Jeanne Paquin, Gown, 1912 by Georges Barbier sent me back to the flamboyant time of the roaring 20’s, when economic prosperity brought artistic and cultural dynamism to the world. From Berlin to Chicago, London to Los Angeles, New York City to Paris, jazz blossomed, Art Deco was in the ascendency and the flapper redefined fashion for the modern woman. In France, the 1920’s was known as the crazy years or “années folles.”
Georges Barbier, born in 1882 Nantes, France, was to become one of the 20th century’s greatest fashion illustrators. The world was ready for his creative influence.
At the centre of an artistic evolution, Georges Barbier’s first exhibition at the age of 29, in Paris at Salon des humoristes in 1911 launched his career. His commissions included illustrations for prose and poetry books, theatre and ballet designs, wallpapers, glass and jewelry. His film costumes included designs for the silent film heartthrob Rudolph Valentino.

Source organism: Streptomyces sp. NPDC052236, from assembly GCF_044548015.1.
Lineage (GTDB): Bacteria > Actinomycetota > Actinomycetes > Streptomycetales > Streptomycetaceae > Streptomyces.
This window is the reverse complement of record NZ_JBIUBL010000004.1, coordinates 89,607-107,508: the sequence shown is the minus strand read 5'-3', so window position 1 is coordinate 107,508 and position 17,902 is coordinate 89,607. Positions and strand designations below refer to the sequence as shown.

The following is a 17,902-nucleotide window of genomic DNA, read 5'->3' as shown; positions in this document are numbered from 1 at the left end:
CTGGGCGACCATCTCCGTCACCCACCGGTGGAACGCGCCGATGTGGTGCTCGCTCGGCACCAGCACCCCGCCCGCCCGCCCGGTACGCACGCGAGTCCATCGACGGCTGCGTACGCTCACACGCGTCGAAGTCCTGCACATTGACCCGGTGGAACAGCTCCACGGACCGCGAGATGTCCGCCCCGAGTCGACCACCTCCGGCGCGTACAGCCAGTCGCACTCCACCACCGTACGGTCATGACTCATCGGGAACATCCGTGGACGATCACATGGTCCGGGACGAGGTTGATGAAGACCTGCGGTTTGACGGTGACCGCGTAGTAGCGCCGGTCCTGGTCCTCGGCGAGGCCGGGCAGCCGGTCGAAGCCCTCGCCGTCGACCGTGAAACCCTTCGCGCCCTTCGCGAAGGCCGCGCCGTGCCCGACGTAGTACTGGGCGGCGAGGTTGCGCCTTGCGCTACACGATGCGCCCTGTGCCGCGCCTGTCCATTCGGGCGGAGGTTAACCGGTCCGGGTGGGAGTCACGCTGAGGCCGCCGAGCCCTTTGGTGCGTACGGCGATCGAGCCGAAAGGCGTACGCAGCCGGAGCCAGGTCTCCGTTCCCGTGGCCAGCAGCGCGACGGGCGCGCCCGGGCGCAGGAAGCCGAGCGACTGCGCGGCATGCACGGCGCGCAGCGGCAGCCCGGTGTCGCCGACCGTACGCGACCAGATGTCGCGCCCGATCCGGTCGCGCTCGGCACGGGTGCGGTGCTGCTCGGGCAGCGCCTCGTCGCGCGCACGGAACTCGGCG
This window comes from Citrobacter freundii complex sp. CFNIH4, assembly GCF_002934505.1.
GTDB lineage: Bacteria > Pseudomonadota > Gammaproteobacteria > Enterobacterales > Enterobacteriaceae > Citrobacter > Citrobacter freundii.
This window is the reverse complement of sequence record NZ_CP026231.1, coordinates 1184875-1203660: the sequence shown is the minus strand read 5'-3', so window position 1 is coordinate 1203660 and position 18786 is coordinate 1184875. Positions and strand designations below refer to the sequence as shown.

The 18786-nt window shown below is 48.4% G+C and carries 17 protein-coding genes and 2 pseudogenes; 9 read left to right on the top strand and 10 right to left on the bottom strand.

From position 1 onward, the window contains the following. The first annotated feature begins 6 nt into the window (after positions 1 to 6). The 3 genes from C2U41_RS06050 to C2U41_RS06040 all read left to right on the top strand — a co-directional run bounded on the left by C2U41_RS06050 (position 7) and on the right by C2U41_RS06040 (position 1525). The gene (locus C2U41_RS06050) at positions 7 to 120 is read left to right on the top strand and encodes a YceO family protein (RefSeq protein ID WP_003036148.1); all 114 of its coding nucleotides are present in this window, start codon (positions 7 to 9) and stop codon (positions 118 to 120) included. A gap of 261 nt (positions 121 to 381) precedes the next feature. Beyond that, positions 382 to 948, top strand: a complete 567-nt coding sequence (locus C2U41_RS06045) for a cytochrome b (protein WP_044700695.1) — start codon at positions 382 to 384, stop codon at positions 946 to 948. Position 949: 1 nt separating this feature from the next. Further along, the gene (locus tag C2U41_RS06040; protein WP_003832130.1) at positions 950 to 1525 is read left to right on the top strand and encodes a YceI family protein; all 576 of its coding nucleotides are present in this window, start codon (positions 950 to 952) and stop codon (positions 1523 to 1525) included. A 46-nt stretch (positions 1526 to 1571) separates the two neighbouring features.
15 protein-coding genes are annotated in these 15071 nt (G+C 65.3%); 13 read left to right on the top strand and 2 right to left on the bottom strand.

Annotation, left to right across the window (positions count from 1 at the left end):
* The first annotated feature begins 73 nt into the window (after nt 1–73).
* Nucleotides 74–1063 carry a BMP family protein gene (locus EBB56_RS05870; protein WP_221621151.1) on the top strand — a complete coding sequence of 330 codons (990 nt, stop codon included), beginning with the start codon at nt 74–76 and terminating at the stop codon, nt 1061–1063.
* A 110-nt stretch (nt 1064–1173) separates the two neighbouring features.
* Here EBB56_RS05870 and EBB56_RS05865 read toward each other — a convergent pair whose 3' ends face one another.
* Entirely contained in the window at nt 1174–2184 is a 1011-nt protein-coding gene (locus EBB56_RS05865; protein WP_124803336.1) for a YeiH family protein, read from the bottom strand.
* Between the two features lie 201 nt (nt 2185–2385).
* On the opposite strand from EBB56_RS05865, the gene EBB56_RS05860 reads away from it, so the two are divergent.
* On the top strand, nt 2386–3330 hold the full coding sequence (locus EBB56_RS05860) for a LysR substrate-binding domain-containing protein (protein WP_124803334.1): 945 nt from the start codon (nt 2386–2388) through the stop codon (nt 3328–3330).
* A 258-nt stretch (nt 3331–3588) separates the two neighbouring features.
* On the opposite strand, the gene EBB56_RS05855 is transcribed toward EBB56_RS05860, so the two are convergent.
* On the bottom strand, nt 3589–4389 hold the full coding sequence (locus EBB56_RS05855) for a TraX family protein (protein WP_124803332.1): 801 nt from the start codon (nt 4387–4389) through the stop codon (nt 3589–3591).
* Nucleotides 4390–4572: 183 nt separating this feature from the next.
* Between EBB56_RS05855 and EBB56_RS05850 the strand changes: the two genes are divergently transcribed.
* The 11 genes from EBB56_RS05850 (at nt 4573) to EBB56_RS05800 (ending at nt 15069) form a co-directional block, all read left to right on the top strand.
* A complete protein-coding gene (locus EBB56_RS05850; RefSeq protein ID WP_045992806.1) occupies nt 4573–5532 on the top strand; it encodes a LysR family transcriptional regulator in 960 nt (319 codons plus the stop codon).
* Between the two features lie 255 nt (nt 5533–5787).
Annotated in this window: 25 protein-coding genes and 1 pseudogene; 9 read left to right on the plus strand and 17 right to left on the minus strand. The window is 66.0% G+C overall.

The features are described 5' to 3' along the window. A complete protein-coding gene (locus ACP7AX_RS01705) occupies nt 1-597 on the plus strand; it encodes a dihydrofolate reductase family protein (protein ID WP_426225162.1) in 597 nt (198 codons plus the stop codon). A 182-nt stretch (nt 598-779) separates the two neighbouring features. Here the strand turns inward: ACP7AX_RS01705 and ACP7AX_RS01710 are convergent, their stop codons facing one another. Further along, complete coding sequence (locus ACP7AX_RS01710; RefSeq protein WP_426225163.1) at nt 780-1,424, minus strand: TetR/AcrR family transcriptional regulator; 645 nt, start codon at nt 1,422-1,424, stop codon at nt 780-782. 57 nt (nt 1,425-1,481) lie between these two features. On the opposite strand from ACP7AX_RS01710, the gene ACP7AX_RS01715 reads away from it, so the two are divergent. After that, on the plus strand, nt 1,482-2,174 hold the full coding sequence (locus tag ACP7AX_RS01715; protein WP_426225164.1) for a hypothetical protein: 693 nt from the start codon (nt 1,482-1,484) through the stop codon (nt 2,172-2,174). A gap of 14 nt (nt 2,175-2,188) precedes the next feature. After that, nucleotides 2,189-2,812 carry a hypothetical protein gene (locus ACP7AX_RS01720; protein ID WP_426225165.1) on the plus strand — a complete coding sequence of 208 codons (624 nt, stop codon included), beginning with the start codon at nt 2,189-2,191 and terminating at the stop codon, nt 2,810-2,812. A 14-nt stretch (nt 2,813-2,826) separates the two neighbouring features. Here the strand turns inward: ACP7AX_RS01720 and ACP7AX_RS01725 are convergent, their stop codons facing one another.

Even now, Georges Barbier, is known as an innovator of the union between art and fashion. He was the leader of a group of artists from the Ecole des Beaux Arts, nicknamed by Vogue as the group “The Knights of the Bracelet.” Bold, elegant, and perfectly in tune with the fashion he brought to life, Georges Barbier lived with zest and enthusiasm.